Marital Analysis – self-test intended

In my counselling work with individuals and couples my clients often address their closest committed relationships. Amongst them are typically marriage, parent/children, partnerships, siblings and friendships. When I ask people to describe the way they relate to each other, I hear for example “loving”, “explosive”, “happy”, “disciplined”, “authoritarian” or “caring”. And while we could leave it at that, I often wonder if those are really descriptions of the relationship or rather characterising the style, behaviour and personality of one or both persons involved.

It is much more difficult to hone in on the qualities of the connection or disconnection that we have with one another. In particular in couples counselling and marriage therapy it is absolutely worth to invest some thinking effort and to carve out and define what we have created with the other person. How we relate, how relations shift over time and the difference in relationships we form provides valuable insight into our live patterns, struggles and worn-out comfort zones.

A deeper analysis and understanding of the qualities and nature of a relationship with another person helps us to better manage dynamics and boundaries. Taking marriage for example: describing the marital state as “broken”, “dysfunctional, “close”, “intimate”, “illicit” or “unhealthy” seems to be valid, as neither of the partners has to be “unhealthy” or physically close to be in a close or unhealthy relationship. Or take “platonic” for that matter. Your relationship might not be sexual but rather friendly close, but that does not mean YOU are not sexual about the very same relationship.

Most adjectives are broad and remain superficial with regard to their level of information gained. Think “healthy”, “troublesome”, “beautiful” or “committed”. However! We start to gain value and insight exactly here. By asking further questions and allowing ourselves to be curious with an open heart. Can you allow yourself to be that way?

Besides the validity of your description, how precise is it? I like to think of any relationship as a bridge and when I look at my own bridges, I am often describing them very visually and in technical terms. That doesn’t mean a bridge can’t be symbolic, metaphoric or even poetic in your own words. Check for yourself from the following list of pairs and decide in each case towards which side you are leaning to.

absorbing – unforgiving

balanced – imbalanced

close – distant

natural – high-maintenance

heavy-travelled – via ferrata

historical – modern

longstanding – makeshift

romantic – functional

stable – shaking

solid – troublesome

weatherproof – season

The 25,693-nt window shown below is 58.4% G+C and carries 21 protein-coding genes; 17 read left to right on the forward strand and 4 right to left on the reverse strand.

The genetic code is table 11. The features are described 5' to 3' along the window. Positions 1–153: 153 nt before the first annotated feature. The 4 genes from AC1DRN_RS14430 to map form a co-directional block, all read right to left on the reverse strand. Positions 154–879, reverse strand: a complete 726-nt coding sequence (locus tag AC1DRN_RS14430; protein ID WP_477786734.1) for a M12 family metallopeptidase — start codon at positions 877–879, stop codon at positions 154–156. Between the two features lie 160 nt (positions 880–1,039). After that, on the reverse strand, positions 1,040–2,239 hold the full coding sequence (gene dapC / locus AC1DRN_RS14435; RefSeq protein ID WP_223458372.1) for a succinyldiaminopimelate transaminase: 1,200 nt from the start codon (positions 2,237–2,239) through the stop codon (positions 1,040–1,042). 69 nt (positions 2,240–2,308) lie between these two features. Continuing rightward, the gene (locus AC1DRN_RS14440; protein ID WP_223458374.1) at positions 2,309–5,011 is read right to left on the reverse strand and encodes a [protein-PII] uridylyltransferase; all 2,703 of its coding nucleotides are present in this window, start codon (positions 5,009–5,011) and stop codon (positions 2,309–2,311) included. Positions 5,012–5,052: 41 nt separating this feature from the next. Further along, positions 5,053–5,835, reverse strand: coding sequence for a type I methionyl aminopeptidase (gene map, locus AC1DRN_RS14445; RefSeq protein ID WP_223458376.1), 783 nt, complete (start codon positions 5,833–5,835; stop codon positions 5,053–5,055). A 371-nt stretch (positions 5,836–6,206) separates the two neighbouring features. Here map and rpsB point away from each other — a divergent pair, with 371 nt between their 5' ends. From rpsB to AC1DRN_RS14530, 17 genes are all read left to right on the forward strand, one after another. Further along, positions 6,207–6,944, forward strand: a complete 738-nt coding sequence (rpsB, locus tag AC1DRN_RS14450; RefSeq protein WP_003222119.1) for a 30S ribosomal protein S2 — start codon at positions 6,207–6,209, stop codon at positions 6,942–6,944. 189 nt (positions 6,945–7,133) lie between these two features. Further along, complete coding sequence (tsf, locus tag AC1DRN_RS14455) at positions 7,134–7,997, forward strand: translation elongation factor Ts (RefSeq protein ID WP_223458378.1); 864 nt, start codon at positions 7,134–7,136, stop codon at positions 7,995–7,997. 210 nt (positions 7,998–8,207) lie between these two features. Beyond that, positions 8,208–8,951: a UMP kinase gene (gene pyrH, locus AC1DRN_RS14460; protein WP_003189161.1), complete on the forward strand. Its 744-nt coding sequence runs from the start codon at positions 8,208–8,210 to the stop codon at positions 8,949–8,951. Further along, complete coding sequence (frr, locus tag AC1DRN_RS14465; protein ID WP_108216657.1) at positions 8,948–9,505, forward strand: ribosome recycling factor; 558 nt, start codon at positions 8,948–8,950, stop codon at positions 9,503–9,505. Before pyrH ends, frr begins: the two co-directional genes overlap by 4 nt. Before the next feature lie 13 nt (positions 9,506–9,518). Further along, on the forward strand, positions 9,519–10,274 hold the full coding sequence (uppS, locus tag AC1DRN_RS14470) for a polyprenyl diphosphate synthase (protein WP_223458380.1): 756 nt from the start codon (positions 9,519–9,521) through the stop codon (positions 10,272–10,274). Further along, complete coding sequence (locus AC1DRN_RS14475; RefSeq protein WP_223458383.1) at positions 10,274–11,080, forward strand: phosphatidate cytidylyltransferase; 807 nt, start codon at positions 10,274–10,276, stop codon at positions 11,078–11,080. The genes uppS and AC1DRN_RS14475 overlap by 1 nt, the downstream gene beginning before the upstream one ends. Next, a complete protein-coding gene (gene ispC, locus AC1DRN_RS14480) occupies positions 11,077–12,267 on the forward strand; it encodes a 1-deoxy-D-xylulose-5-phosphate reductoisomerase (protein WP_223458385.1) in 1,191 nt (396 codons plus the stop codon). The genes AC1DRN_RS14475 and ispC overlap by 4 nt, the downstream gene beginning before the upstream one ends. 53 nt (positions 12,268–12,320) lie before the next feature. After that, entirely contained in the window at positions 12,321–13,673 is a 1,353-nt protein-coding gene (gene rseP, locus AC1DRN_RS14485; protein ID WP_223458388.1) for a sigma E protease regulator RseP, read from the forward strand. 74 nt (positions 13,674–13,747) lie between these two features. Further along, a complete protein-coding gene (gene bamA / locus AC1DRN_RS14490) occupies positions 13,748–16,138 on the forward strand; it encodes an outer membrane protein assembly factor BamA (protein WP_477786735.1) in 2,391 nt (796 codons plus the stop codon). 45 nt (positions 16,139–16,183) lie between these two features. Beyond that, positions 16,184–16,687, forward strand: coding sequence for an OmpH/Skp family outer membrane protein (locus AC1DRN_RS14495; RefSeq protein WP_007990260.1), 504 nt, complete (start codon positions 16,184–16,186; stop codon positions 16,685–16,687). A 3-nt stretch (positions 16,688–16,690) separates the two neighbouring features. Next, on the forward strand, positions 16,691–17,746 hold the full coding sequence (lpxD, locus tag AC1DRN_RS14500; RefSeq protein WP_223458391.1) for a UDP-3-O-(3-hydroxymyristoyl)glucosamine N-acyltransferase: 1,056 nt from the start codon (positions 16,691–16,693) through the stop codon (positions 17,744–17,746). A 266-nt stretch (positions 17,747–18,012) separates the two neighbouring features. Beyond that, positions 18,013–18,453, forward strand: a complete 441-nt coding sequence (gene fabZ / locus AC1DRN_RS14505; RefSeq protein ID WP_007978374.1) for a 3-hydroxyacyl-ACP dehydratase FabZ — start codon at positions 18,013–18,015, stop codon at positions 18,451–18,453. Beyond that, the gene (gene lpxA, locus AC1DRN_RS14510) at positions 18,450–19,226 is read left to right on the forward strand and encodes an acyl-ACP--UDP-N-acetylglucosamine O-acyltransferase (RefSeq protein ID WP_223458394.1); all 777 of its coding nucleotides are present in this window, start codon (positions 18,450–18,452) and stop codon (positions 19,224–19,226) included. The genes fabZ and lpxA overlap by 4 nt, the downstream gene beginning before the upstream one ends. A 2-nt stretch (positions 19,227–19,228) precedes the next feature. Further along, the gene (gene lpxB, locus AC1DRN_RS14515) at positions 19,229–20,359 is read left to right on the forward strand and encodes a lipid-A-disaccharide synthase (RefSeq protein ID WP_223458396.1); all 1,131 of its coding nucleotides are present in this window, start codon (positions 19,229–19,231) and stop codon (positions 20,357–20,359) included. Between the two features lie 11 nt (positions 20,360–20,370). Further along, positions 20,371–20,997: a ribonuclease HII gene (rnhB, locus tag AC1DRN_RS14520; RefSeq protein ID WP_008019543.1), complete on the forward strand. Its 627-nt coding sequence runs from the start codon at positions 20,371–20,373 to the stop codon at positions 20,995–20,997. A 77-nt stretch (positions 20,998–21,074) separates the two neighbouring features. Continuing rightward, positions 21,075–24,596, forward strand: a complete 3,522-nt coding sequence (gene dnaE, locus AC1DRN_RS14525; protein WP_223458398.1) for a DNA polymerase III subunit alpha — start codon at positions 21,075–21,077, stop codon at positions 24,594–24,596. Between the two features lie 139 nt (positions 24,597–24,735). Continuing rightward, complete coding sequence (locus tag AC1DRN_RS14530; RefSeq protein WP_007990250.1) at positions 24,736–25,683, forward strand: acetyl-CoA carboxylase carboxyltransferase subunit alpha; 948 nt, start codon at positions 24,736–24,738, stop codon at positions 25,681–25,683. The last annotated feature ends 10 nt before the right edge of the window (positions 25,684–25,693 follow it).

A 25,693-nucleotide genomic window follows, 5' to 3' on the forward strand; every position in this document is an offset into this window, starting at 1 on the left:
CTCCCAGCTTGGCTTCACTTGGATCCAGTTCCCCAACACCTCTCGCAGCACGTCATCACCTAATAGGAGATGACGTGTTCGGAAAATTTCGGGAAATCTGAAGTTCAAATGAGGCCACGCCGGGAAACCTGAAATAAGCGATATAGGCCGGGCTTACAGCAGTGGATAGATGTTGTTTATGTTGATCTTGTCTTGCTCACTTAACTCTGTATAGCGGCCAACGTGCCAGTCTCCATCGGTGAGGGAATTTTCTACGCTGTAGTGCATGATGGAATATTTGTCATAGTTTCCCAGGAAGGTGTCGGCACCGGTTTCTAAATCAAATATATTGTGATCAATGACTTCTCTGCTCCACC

Here are a few of my favorites (also thinking of real bridges)

convenient – life-saving

enabling – risky

exciting – boring

reciprocal – unilateral

safe – dangerous

symbiotic – differentiated

New Year’s Resolutions will fail

5 Reasons why New Year’s resolutions fail

This is the time of year when many of us take time to reflect on the past year. We think about making adjustments to life or to set off to new endeavours. Some of us are sitting on the same list of things to change year after year. We realise that another year has past without significant alterations or growth.

Why is it, that change seems so difficult to implement and what’s more, to make it last?In my work with clients I come across the following five reasons that make change very difficult and often impossible to happen.

1. You are over-promising

We think we found clarity in what we “need” to change, which spurs enthusiasm. Now with this sense of commitment that quic. our drive for action we over-promise. We declare to ourtselves and others that “…from now on, I will hit the gym 5 times a week” or “…will renovate the apartment in one weekend”.

2. You are idealising the big bang

The idealisation is often hidden in a thought pattern that goes like this “If only I have all of such-and-such in place, THEN I can finally pull the trigger and realise the change I aspire”. Does that sound familiar? “In order to write my first novel, I need a quiet office space with a desk and a brand new computer.” Or “If only I could find the perfect support (Yoga studio, Mandarin teacher, Nutritionist, …), then I could finally start living healthier.”

3. You are lacking an understanding of your motivation

I often hear people say “I need to do more workout”, “I should drink less” or “I must go to bed earlier”. Really? Do you? Using this nagging language tends to increase your sense of self-blame. It chore-izes whatever you actually wanted to do. Ask yourself instead: “Do I have to do this or do I want to?

4. You are not managing your time

If your ambition is to take on an MBA, to get some overdue paperwork done or just to declutter your desk, you need to plan for it. The time you need for each task can’t be found in the your days or weeks as you live them. You have to make it. If you fail to make time appropriately, your projects will fail or leed to dissatisfaction in other areas – like lack of sleep, increased stress, weight gain and social isolation.

5. You are being too harsh on yourself

Procrastination feeds on our inner conflict of knowing the waiting task and deferring the doing. In our minds we don’t allow the things to be just the way they are. Instead we constantly want things to be different than they are. With a rigid mindset it seems impossible to give ourselves permission to rest or to do things differently.

In order to make personal growth sustainable it is inevitable to understand the roots of your motivation – the values and preferences for life, that you carry. Furthermore, it is essential to transform and replace bad habits with good ones. In order to do so, we must understand fully what holds us back, what keeps us stuck and what it is inside of us that works against us.

HAPPY NEW YEAR!

May you be happy and well.